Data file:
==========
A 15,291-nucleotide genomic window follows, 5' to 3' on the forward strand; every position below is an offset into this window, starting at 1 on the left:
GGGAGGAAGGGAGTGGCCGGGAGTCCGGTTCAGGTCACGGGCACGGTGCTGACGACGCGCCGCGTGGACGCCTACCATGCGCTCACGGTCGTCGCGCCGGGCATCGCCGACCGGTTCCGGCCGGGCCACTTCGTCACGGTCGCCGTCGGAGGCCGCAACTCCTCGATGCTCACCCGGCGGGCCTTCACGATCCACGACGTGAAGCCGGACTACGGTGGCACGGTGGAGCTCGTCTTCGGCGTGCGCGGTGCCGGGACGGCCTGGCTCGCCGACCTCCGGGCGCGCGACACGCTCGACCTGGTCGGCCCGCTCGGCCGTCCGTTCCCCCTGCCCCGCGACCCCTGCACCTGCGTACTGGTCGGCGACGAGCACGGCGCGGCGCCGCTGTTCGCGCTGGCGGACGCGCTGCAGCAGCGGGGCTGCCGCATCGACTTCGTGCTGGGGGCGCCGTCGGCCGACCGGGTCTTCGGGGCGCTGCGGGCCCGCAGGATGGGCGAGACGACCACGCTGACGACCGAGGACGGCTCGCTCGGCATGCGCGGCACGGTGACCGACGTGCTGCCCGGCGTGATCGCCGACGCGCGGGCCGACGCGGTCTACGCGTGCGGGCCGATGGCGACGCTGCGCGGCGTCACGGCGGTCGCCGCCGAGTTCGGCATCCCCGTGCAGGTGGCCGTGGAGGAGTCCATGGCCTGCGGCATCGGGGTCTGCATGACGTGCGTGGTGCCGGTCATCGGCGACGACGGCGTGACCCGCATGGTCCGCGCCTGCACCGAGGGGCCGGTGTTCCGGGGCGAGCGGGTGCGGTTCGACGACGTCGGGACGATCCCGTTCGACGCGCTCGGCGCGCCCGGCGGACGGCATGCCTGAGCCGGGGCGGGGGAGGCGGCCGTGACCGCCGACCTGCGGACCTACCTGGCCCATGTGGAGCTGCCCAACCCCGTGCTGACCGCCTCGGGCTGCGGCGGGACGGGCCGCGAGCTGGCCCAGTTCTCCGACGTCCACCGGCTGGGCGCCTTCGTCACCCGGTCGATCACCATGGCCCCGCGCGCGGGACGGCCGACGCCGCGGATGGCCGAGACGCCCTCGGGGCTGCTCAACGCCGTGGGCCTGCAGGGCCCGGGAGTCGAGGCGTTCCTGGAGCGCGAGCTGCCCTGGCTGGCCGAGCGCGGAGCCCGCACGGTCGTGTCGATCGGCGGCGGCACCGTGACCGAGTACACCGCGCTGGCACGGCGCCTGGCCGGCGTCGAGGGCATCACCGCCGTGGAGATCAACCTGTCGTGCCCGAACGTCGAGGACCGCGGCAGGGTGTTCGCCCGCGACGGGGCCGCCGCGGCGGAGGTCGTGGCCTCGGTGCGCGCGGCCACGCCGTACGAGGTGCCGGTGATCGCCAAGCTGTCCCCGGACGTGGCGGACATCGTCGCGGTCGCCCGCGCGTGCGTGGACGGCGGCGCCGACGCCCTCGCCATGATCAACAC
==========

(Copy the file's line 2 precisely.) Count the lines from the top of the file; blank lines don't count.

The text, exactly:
GGGAGGAAGGGAGTGGCCGGGAGTCCGGTTCAGGTCACGGGCACGGTGCTGACGACGCGCCGCGTGGACGCCTACCATGCGCTCACGGTCGTCGCGCCGGGCATCGCCGACCGGTTCCGGCCGGGCCACTTCGTCACGGTCGCCGTCGGAGGCCGCAACTCCTCGATGCTCACCCGGCGGGCCTTCACGATCCACGACGTGAAGCCGGACTACGGTGGCACGGTGGAGCTCGTCTTCGGCGTGCGCGGTGCCGGGACGGCCTGGCTCGCCGACCTCCGGGCGCGCGACACGCTCGACCTGGTCGGCCCGCTCGGCCGTCCGTTCCCCCTGCCCCGCGACCCCTGCACCTGCGTACTGGTCGGCGACGAGCACGGCGCGGCGCCGCTGTTCGCGCTGGCGGACGCGCTGCAGCAGCGGGGCTGCCGCATCGACTTCGTGCTGGGGGCGCCGTCGGCCGACCGGGTCTTCGGGGCGCTGCGGGCCCGCAGGATGGGCGAGACGACCACGCTGACGACCGAGGACGGCTCGCTCGGCATGCGCGGCACGGTGACCGACGTGCTGCCCGGCGTGATCGCCGACGCGCGGGCCGACGCGGTCTACGCGTGCGGGCCGATGGCGACGCTGCGCGGCGTCACGGCGGTCGCCGCCGAGTTCGGCATCCCCGTGCAGGTGGCCGTGGAGGAGTCCATGGCCTGCGGCATCGGGGTCTGCATGACGTGCGTGGTGCCGGTCATCGGCGACGACGGCGTGACCCGCATGGTCCGCGCCTGCACCGAGGGGCCGGTGTTCCGGGGCGAGCGGGTGCGGTTCGACGACGTCGGGACGATCCCGTTCGACGCGCTCGGCGCGCCCGGCGGACGGCATGCCTGAGCCGGGGCGGGGGAGGCGGCCGTGACCGCCGACCTGCGGACCTACCTGGCCCATGTGGAGCTGCCCAACCCCGTGCTGACCGCCTCGGGCTGCGGCGGGACGGGCCGCGAGCTGGCCCAGTTCTCCGACGTCCACCGGCTGGGCGCCTTCGTCACCCGGTCGATCACCATGGCCCCGCGCGCGGGACGGCCGACGCCGCGGATGGCCGAGACGCCCTCGGGGCTGCTCAACGCCGTGGGCCTGCAGGGCCCGGGAGTCGAGGCGTTCCTGGAGCGCGAGCTGCCCTGGCTGGCCGAGCGCGGAGCCCGCACGGTCGTGTCGATCGGCGGCGGCACCGTGACCGAGTACACCGCGCTGGCACGGCGCCTGGCCGGCGTCGAGGGCATCACCGCCGTGGAGATCAACCTGTCGTGCCCGAACGTCGAGGACCGCGGCAGGGTGTTCGCCCGCGACGGGGCCGCCGCGGCGGAGGTCGTGGCCTCGGTGCGCGCGGCCACGCCGTACGAGGTGCCGGTGATCGCCAAGCTGTCCCCGGACGTGGCGGACATCGTCGCGGTCGCCCGCGCGTGCGTGGACGGCGGCGCCGACGCCCTCGCCATGATCAACAC